Accessible Interviewing Practices for Candidates with Disabilities

Job interviews are a crucial step in the selection process which helps organizations identify the right candidate. Unfortunately, common interviewing strategies are often not aligned with best practices and can create systemic barriers for otherwise highly qualified candidates. 

People with disabilities report many accessibility and inclusivity challenges within interviews. As organizations make the move towards more inclusive interviewing practices, it becomes increasingly important to reflect, and act on making interviews more accessible for candidates with disabilities.

Laws and regulations, such as the Americans with Disabilities Act and the Accessible Canada Act, provide guidelines for organizations to ensure an accessible and equitable hiring process is upheld. By definition, a disability is any impairment (cognitive, physical, sensory, mental, intellectual, learning, communication) or functional limitation, which in interaction with barriers, hinders a person’s full and equal participation in society. 22-26% of the North American population has one or more disabilities. 

Many people with disabilities are striving and eager to work. To engage with this highly overlooked talent pool, organizations and hiring managers are encouraged to focus on the technical and professional skills, as well as the knowledge and abilities of a successful candidate. 

This strategy will result in more accurate, job-relevant and fair results rather than relying on first impressions, stereotypes and our own understanding of what the ideal candidate ‘looks like.’ 

As hiring managers or HR professionals, there is a lot you can do to ensure that all candidates can participate in the interview process on an equal basis. The following tips will help you make your interviews more accessible for candidates with disabilities.

Tips to make your interviews more accessible for candidates with disabilities: 

1. Prepare for the interview. 

The pre-interview stage is when you can set your candidates up for success. This can include selecting an interview location which is easily accessible, quiet and free of distractions. You can also consider conducting virtual interviews as they are often preferred by candidates with disabilities. Next, you should be providing information about the interview’s location, what to do when they arrive, the interview process and any other relevant details ahead of time.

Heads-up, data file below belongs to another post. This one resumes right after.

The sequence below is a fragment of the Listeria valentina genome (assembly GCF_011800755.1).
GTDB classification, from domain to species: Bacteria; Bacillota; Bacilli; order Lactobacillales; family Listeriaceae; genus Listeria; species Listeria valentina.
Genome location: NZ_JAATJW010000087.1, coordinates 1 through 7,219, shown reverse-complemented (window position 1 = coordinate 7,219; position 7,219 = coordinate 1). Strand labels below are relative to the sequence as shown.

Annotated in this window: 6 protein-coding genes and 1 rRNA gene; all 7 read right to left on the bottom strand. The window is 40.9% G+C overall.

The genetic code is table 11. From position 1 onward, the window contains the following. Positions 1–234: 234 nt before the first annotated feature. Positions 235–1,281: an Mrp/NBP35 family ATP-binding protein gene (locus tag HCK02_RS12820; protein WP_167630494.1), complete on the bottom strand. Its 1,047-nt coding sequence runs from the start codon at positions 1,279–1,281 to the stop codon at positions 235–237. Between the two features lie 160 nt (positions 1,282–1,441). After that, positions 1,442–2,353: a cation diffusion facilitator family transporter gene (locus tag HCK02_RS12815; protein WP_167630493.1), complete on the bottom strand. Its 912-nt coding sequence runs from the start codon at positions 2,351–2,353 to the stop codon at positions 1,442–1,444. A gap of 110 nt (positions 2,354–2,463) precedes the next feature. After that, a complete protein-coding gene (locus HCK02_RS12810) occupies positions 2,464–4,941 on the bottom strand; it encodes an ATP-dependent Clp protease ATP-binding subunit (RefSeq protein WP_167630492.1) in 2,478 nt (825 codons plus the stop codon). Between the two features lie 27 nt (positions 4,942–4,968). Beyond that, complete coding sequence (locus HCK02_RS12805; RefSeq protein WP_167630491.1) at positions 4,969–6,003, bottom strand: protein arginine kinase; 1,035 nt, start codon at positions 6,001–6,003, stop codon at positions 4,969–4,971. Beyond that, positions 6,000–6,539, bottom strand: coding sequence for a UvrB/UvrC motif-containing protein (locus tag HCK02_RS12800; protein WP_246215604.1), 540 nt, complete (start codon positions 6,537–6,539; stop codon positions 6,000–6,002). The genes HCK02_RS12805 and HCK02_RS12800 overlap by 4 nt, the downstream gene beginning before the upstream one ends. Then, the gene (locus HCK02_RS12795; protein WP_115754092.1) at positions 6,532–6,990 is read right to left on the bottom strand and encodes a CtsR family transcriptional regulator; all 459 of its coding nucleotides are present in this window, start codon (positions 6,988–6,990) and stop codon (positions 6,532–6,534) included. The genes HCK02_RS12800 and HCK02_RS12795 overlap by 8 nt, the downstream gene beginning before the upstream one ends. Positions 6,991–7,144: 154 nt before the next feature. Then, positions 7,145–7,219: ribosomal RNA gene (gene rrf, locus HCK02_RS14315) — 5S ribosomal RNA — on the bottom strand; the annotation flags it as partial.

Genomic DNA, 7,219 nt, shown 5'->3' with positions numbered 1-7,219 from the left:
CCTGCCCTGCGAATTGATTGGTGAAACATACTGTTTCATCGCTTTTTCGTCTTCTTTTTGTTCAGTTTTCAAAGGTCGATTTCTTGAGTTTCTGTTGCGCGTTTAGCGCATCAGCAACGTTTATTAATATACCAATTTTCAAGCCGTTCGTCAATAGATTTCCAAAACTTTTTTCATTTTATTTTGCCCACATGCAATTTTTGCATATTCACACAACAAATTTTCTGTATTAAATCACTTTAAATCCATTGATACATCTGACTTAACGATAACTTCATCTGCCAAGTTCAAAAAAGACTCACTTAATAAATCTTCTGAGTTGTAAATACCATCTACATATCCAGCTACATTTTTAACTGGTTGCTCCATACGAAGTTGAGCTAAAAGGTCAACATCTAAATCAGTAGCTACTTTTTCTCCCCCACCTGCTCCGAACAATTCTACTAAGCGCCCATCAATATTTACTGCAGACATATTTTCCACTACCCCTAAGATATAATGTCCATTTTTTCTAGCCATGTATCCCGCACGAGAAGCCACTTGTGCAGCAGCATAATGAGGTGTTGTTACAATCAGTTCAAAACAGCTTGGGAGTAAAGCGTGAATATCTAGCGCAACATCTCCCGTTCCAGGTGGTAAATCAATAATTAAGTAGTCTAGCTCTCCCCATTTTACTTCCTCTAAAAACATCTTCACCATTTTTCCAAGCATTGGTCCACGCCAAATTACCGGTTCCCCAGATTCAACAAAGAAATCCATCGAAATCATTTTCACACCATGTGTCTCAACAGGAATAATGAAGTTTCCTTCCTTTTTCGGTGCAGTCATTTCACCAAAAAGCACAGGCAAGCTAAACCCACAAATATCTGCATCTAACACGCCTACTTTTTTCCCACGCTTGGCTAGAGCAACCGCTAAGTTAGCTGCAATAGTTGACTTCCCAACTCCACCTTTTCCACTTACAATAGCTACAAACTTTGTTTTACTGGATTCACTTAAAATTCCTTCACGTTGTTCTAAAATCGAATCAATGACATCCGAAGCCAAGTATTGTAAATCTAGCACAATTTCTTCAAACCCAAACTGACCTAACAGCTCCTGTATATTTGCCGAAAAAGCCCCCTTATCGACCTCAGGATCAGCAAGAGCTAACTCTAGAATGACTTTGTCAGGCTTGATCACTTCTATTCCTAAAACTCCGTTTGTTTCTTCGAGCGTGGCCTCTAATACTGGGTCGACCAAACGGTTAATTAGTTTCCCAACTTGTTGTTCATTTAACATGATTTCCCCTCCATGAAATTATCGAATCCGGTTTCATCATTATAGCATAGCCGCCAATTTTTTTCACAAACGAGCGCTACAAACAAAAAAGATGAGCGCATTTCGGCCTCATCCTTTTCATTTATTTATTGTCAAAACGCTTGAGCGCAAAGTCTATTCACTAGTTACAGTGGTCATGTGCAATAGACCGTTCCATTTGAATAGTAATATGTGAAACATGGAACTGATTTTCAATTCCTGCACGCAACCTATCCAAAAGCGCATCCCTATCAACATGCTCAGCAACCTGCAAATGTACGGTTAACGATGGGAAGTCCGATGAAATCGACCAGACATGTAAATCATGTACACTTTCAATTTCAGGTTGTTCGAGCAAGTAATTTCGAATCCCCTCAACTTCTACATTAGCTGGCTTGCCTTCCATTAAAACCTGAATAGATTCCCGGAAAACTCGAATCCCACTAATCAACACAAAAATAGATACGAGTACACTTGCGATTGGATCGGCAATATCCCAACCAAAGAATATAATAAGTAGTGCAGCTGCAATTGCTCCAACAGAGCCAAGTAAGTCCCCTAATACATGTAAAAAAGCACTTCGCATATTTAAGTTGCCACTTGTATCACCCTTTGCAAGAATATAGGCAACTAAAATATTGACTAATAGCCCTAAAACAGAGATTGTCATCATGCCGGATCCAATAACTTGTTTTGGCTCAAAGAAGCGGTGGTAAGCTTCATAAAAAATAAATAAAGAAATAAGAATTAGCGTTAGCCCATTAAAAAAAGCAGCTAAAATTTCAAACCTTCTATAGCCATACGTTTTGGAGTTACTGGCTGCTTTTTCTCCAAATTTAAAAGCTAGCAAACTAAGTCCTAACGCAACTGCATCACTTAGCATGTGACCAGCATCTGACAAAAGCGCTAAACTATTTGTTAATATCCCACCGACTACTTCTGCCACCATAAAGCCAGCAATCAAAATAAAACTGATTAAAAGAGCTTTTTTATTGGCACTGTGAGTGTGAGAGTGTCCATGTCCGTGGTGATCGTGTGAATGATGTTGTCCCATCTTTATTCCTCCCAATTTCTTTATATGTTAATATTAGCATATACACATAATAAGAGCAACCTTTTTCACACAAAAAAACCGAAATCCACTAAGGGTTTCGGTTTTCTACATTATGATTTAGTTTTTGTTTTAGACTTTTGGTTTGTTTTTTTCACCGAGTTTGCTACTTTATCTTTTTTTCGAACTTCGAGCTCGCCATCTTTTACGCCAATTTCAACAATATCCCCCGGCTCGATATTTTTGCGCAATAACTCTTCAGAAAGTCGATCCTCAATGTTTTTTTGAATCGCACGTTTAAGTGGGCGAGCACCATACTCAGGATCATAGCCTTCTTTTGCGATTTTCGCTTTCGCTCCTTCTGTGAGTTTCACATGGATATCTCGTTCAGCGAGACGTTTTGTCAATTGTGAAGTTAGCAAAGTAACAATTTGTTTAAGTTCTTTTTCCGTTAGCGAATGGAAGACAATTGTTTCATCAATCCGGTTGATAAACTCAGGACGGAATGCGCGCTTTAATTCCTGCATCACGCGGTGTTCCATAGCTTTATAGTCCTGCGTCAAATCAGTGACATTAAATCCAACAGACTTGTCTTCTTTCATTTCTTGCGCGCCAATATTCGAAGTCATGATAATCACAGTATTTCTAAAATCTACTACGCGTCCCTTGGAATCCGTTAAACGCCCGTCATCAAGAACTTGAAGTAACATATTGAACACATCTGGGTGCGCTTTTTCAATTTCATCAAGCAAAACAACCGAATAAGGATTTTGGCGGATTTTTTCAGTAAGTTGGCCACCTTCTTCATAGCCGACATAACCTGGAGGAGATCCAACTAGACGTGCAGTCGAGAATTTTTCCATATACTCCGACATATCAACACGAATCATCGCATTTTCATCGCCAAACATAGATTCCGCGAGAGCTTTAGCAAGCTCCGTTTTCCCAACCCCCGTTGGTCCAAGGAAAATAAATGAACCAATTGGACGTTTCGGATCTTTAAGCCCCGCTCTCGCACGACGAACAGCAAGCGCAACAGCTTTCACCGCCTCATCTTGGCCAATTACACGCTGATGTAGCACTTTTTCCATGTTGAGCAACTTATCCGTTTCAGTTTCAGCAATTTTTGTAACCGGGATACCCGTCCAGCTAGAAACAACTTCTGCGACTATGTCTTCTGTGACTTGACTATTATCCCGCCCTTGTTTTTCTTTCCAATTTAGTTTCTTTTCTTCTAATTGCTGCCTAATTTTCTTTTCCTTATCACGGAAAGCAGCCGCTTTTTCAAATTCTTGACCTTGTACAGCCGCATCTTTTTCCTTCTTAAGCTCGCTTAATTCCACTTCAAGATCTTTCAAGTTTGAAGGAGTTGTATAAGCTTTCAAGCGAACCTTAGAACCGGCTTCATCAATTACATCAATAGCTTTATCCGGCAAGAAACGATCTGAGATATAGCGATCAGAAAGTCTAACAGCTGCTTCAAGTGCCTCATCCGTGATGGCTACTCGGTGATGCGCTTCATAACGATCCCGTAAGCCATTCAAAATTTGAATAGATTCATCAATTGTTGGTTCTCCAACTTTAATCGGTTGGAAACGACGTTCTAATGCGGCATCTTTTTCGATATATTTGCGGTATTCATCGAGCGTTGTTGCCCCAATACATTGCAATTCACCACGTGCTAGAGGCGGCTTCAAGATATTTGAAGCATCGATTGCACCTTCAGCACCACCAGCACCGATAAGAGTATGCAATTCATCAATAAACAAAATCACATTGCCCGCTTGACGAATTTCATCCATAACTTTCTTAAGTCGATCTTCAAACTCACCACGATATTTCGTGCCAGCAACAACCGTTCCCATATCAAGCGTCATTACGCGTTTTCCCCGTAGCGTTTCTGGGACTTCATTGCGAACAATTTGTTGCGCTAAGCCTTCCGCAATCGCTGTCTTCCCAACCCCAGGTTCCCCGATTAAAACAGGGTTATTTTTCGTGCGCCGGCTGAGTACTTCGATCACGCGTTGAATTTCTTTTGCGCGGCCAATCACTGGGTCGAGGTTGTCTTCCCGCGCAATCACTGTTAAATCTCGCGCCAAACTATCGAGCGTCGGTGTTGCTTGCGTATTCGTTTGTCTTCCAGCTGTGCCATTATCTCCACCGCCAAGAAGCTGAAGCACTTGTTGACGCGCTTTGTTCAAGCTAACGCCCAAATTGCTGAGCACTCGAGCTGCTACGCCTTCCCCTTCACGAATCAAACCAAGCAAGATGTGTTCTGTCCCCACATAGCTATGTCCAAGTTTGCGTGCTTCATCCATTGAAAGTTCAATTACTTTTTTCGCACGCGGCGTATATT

Although organizations cannot ask candidates to disclose any disabilities, you can support your candidates by including a statement like: “We at [XXX] are committed to providing access for all candidates. Persons with disabilities who anticipate needing accommodations for any part of the application/interview process may contact [XXX] for support.” 

2. Prioritize reasonable accommodations and adjustments. 

You should be prepared to address any reasonable accommodation requests you receive from candidates. For example, you may need to provide an ASL interpreter for a deaf candidate or ensure a quiet interview space for a candidate with Autism Spectrum Disorder. Further, candidate availability might depend on personal care workers, Paratransit, and medications so ensure flexibility in interview scheduling. 

Check out the American Psychological Association’s suggestions and the University of Oxford’s tips for interviewing candidates with different disabilities. 

3. Focus on job-relevance. 

The interview process is highly susceptible to bias. BSo, by preparing a standardized interview process with prepared questions, you are on track to creating fair interviews. Use structured behavioral and situational questions during the interview for a valid assessment. When interviewing any candidate, consider how their professional experiences and skills are related to explicit job requirements. Check out Hireguide’s resources to help you evaluate candidates effectively. 

4. Don’t assume ability. 

Your candidate is the expert on their disability. They have adjusted to a life and society which was not systematically designed for them. This means that they are likely able to perform job tasks in ways which you would not anticipate. So, don’t assume their ability to perform a task. Instead, just ask the candidate how they would go about doing the task. 

5. Offer breaks. 

If an interview process is long, many candidates may require a break. It is good practice to offer breaks or suggest that candidates can ask for a break when they need.

6. Address your biases and adjust your expectations.

We are all biased in one way or another. When it comes to disability, it is important to confront any biases, stereotypes and misinformation you might hold. Recognizing your bias will help you override it with facts and job-relevant information. 

We also have certain expectations for job interviews like firm handshakes and maintaining eye contact. These ‘people skills’ may not be available for all candidates and that’s okay. Not every position requires such skills and by considering the job’s essential requirement and not your personal social preferences, you are making the hiring process more inclusive. 

Interested in built-in accessible interviewing best practices?

Hireguide’s evidence-based questions, templates, answer guides and overall interview flow can easily help you create an accessible interview experience for all candidates. Schedule a free demo today to start making better, fairer, data-driven decisions! 

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